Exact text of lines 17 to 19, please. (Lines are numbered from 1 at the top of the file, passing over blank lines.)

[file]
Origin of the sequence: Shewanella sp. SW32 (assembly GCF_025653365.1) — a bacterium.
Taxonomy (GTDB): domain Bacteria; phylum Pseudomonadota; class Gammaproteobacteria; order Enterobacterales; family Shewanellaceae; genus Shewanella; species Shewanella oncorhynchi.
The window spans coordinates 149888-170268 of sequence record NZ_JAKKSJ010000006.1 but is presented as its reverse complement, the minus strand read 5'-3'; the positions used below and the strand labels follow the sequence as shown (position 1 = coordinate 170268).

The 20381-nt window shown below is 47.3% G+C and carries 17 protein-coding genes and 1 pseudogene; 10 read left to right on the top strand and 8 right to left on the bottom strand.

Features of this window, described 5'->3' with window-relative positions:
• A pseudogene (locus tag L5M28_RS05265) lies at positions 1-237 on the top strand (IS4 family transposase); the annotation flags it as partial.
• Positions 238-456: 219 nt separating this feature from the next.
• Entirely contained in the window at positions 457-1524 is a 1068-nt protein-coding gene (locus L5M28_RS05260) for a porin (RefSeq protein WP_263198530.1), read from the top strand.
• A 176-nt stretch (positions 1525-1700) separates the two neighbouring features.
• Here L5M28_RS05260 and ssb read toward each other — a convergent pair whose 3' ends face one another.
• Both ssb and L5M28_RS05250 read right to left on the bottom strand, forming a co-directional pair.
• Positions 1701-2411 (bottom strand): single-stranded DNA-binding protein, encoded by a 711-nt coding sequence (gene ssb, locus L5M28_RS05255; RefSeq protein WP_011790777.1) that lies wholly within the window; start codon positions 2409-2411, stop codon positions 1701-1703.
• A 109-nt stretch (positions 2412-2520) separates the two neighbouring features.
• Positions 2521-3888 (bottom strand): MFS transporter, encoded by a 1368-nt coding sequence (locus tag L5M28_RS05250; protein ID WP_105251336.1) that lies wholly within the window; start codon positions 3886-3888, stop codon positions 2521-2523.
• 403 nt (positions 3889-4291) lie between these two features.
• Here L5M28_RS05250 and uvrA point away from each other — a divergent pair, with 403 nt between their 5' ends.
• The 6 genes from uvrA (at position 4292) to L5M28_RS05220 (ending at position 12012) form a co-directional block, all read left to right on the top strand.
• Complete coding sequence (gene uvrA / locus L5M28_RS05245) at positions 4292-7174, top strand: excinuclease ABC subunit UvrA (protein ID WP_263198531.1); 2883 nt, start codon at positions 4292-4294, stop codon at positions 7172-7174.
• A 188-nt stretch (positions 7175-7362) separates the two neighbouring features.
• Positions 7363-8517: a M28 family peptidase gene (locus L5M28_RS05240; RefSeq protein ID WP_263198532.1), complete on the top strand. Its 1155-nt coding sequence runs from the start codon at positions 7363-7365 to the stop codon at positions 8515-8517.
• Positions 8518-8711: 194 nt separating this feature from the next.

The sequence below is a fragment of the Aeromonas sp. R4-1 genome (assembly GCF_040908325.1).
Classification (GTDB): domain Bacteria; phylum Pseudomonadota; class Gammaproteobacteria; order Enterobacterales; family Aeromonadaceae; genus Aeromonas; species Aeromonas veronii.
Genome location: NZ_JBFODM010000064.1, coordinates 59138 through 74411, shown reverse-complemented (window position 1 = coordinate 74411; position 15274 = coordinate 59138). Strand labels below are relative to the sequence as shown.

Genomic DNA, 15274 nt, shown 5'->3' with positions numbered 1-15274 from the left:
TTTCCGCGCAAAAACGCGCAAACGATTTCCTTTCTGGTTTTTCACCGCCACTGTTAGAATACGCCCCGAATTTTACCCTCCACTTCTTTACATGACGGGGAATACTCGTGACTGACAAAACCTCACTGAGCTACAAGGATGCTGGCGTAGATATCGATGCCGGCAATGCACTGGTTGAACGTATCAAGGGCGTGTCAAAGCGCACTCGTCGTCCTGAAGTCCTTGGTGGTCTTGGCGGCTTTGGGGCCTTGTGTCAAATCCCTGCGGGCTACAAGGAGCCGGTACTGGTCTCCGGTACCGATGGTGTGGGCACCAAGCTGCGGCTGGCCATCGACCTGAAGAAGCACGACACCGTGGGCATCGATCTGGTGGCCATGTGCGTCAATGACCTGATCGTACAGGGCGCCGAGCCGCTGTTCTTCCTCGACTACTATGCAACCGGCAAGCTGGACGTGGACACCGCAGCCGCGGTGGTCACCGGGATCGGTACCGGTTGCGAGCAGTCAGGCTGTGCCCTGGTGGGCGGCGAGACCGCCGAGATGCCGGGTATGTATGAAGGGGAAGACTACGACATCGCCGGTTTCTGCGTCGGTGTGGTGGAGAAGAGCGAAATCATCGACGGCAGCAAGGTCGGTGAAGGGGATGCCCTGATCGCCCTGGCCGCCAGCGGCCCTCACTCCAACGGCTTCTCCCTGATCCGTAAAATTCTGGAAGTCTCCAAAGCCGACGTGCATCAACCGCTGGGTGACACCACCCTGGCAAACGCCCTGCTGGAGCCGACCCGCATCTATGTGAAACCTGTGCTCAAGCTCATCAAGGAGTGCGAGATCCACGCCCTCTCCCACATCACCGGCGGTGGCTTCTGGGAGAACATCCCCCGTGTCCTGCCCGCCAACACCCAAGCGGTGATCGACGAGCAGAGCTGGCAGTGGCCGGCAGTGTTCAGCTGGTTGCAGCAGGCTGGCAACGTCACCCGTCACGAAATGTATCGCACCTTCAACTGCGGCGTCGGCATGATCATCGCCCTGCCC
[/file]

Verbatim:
• The 6 genes from uvrA (at position 4292) to L5M28_RS05220 (ending at position 12012) form a co-directional block, all read left to right on the top strand.
• Complete coding sequence (gene uvrA / locus L5M28_RS05245) at positions 4292-7174, top strand: excinuclease ABC subunit UvrA (protein ID WP_263198531.1); 2883 nt, start codon at positions 4292-4294, stop codon at positions 7172-7174.
• A 188-nt stretch (positions 7175-7362) separates the two neighbouring features.